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COES graduate student awarded first place for research presentation

Jwala Parajuli, a graduate student in molecular sciences and nanotechnology at Louisiana Tech University, earned first place honors for presentation of her paper titled “Laser-based 3D printing: Metal segregation studies during the solidification process,” at last week’s Consortium for Innovations in Manufacturing and Materials (CIMM) annual symposium in Baton Rouge.

Jwala Parajuli

Parajuli’s winning paper describes a selective laser melting approach that involves a high-powered laser which melts metal powder in specified areas and then allows it to solidify. Carefully controlled repetition of this process can be used to build complex shapes in a layer-by-layer fashion.  Parajuli has developed a computational model to study of how metal components of certain alloys tend to segregate during the solidification stage after laser melting.

“I was thrilled when I found out that I got first place in the poster competition,” said Parajuli.  “I am glad that my work was recognized and I would like to thank Dr. Daniela Mainardi who guided me through my research. Her constant support motivated me to do better.”

Parajuli’s research is directed by Dr. Daniela Mainardi, who holds the Thomas and Nelda Jeffery Endowed Professorship in Chemical Engineering and is also the interim director for chemical and nanosystems engineering at Louisiana Tech.

“Ms. Parajuli is a clear example of those very few graduate students who are not only able to conduct state-of-the-art quality research but also successfully communicate their research work to a general audience,” Mainardi said.  “She possesses the technical abilities, enthusiasm and leadership that are required to excel in the engineering profession.”

CIMM is supported by a competitive grant from the Established Program to Stimulate Competitive Research (EPSCoR) of the National Science Foundation. The NSF EPSCoR program in Louisiana is overseen by the Board of Regents and Dr. Michael Khonsari, associate commissioner for Sponsored Program Research and Development, who serves as the project director.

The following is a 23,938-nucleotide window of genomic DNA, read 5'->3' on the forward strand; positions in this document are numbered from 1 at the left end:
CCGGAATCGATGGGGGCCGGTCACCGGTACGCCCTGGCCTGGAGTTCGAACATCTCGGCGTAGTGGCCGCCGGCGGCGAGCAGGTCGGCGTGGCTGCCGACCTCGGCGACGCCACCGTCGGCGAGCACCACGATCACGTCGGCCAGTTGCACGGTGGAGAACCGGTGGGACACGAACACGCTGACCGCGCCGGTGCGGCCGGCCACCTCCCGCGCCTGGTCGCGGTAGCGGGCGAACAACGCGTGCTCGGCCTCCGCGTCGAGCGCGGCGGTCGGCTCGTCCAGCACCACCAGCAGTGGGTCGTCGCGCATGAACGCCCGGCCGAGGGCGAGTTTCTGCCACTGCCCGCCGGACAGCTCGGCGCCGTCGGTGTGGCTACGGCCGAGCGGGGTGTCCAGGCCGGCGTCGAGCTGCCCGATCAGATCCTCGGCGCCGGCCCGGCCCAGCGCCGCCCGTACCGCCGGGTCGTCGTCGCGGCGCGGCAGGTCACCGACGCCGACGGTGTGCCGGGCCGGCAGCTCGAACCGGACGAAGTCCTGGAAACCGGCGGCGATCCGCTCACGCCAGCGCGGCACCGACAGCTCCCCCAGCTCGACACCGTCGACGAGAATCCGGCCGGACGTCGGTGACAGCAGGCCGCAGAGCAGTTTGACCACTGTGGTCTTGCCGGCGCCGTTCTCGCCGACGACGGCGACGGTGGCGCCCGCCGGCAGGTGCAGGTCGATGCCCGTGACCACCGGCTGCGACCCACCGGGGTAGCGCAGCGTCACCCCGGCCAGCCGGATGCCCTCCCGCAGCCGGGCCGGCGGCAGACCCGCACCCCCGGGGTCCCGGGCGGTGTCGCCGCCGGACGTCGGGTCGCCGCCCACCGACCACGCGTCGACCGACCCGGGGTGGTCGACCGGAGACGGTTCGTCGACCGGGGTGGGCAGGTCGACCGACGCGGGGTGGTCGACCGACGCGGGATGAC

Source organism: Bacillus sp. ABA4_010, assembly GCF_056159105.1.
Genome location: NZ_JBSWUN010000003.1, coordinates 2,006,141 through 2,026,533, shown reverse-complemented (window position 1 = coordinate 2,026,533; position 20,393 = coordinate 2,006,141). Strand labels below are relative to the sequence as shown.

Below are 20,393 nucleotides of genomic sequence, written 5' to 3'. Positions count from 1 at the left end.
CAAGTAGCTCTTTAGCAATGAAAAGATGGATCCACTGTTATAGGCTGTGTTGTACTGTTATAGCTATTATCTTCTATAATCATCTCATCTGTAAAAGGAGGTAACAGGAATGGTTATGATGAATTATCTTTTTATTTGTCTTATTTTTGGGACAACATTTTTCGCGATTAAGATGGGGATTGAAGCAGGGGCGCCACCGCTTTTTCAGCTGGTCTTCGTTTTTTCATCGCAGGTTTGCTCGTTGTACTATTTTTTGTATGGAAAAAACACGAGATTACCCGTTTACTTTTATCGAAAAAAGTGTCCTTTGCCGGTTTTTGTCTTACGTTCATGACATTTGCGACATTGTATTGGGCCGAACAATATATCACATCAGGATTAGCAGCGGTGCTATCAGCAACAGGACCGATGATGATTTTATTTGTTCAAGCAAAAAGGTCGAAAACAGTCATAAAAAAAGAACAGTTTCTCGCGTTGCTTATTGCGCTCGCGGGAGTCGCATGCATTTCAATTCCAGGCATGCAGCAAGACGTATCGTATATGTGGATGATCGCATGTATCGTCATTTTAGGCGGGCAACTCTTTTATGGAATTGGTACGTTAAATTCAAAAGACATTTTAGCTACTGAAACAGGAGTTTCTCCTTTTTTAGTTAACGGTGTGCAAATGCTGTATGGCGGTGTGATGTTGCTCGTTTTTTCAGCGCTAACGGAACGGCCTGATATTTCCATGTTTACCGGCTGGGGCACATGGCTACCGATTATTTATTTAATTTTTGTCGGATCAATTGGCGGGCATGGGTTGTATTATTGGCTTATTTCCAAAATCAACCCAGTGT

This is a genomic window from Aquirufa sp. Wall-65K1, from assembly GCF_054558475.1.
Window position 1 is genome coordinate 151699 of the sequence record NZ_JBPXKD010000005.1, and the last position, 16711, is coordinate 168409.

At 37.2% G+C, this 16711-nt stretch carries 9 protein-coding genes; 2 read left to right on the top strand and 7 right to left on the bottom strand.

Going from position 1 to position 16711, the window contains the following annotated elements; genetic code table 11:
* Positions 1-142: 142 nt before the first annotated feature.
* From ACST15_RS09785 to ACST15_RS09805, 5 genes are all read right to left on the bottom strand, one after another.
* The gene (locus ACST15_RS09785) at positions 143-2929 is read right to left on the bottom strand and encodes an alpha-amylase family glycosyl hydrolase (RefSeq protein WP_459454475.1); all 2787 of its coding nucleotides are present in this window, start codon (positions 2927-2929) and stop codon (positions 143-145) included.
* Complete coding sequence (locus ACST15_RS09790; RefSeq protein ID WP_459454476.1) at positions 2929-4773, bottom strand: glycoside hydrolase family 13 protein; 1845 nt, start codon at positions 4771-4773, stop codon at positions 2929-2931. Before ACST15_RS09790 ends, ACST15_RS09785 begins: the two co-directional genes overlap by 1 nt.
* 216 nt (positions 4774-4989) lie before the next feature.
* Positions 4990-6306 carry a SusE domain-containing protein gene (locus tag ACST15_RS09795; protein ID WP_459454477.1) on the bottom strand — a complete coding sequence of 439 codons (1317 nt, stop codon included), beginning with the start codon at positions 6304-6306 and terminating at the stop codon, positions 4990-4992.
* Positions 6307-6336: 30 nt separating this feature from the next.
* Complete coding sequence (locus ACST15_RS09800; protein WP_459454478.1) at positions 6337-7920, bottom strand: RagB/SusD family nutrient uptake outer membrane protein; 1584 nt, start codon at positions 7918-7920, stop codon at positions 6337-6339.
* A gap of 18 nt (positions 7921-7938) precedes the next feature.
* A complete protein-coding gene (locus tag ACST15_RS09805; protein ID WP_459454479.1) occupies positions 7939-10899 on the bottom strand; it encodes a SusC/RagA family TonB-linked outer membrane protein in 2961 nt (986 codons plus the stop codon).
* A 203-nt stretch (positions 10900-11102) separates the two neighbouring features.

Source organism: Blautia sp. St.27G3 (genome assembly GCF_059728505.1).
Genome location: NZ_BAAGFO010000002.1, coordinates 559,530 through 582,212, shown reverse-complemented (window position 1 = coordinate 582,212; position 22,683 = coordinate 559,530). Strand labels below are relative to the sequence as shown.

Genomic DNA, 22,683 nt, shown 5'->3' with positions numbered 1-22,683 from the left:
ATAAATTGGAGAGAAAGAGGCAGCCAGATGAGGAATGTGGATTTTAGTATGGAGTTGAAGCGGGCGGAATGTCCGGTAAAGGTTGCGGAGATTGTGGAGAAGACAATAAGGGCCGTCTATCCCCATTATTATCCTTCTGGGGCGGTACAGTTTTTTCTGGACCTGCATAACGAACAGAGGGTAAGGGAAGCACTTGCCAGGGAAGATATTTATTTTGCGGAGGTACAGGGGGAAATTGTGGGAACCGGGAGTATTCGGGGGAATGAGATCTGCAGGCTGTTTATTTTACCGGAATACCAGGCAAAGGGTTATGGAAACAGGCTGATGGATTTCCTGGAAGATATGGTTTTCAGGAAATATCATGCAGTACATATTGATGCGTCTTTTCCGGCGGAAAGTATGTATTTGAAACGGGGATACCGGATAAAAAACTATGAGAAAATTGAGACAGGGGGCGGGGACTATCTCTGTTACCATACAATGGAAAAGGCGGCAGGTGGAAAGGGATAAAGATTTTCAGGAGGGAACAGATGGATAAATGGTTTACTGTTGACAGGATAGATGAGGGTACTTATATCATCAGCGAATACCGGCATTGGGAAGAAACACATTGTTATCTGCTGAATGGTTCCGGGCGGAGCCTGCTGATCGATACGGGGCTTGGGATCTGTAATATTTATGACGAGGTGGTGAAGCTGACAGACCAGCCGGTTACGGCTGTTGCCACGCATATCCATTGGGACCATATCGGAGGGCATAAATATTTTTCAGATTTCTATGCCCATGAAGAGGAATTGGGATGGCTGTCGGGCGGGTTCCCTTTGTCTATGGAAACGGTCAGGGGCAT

Khonsari said CIMM’s accomplishments were praised by the external review board, which is composed of distinguished scientists and engineers from institutions from around the nation. He said that student authors of three high ranking posters will present their posters at the EPSCoR National Conference to be held in Montana in November.

CIMM’s goal is to achieve innovations in metal and alloy-based advanced manufacturing through collaborations between universities, industries, and national laboratories. One major research thrust of CIMM is multiscale replication and forming of parts with characteristic dimensions ranging from microns to millimeters and beyond. The other thrust area addresses materials synthesis, processing, and characterization for laser-based additive manufacturing.

In addition to Louisiana Tech, Grambling State University, Louisiana State, Southern University at Baton Rouge, and University of New Orleans are academic members of the Consortium. CIMM participants from the member institutions include 38 faculty, six support staff, five post-doctoral fellows, 41 graduate students and 35 undergraduate students.